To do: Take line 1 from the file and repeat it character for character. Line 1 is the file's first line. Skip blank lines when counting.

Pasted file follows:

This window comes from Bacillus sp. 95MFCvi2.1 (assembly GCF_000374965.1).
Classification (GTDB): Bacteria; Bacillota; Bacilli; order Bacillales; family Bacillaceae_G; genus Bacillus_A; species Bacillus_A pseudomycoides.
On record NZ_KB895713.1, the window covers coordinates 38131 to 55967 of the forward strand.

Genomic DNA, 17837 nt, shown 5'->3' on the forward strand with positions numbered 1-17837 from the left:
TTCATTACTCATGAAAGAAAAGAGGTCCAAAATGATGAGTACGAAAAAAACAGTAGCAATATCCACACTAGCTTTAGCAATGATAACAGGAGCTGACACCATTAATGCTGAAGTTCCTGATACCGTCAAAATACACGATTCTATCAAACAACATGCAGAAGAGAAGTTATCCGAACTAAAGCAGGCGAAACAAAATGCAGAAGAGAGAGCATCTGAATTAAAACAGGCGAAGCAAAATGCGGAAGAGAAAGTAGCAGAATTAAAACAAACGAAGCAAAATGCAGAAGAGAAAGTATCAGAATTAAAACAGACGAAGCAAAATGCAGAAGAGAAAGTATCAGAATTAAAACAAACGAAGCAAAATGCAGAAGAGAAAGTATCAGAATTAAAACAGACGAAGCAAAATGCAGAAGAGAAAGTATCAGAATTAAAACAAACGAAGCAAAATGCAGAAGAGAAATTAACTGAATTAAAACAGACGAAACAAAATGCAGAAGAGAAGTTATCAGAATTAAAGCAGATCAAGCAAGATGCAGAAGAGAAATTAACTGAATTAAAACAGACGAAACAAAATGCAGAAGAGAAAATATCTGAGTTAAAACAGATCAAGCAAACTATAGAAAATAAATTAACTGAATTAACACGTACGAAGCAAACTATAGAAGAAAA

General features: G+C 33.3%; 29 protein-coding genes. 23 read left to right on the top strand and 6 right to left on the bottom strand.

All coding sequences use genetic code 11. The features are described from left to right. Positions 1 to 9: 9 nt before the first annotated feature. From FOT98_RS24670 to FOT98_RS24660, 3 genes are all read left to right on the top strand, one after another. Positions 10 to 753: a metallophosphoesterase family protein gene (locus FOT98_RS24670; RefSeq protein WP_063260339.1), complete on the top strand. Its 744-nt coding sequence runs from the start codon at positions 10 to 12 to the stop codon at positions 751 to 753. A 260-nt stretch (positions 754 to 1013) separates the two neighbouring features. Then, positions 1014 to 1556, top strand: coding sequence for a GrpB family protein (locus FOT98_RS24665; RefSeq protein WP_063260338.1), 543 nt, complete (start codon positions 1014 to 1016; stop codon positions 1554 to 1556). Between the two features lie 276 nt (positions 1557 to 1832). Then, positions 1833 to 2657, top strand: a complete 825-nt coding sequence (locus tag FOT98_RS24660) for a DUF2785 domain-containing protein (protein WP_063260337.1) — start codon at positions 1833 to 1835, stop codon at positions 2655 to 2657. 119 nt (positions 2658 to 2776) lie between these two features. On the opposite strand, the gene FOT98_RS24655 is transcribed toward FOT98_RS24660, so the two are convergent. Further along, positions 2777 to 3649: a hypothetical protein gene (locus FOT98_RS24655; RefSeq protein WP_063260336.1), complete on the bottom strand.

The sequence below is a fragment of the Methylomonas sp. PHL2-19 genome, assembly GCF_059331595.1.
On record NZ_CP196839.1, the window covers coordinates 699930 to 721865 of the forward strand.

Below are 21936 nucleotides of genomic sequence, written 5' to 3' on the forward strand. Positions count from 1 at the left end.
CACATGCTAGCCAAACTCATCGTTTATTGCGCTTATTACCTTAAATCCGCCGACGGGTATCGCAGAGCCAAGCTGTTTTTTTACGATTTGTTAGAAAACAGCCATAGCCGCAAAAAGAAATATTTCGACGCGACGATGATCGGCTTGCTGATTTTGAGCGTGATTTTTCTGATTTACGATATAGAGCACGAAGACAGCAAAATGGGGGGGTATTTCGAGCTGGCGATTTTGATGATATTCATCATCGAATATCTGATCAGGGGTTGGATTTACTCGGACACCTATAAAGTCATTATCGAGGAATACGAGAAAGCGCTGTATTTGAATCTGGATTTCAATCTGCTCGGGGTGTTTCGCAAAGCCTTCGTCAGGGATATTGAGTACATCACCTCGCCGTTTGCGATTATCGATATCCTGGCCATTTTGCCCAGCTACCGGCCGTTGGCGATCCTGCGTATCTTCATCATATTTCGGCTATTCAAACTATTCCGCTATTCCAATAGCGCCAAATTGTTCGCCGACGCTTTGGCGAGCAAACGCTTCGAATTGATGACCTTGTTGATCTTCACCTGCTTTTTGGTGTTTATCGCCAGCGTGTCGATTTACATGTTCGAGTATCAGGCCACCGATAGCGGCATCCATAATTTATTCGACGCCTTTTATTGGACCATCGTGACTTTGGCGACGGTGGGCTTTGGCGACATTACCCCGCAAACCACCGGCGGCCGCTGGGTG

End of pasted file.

This window comes from Bacillus sp. 95MFCvi2.1 (assembly GCF_000374965.1).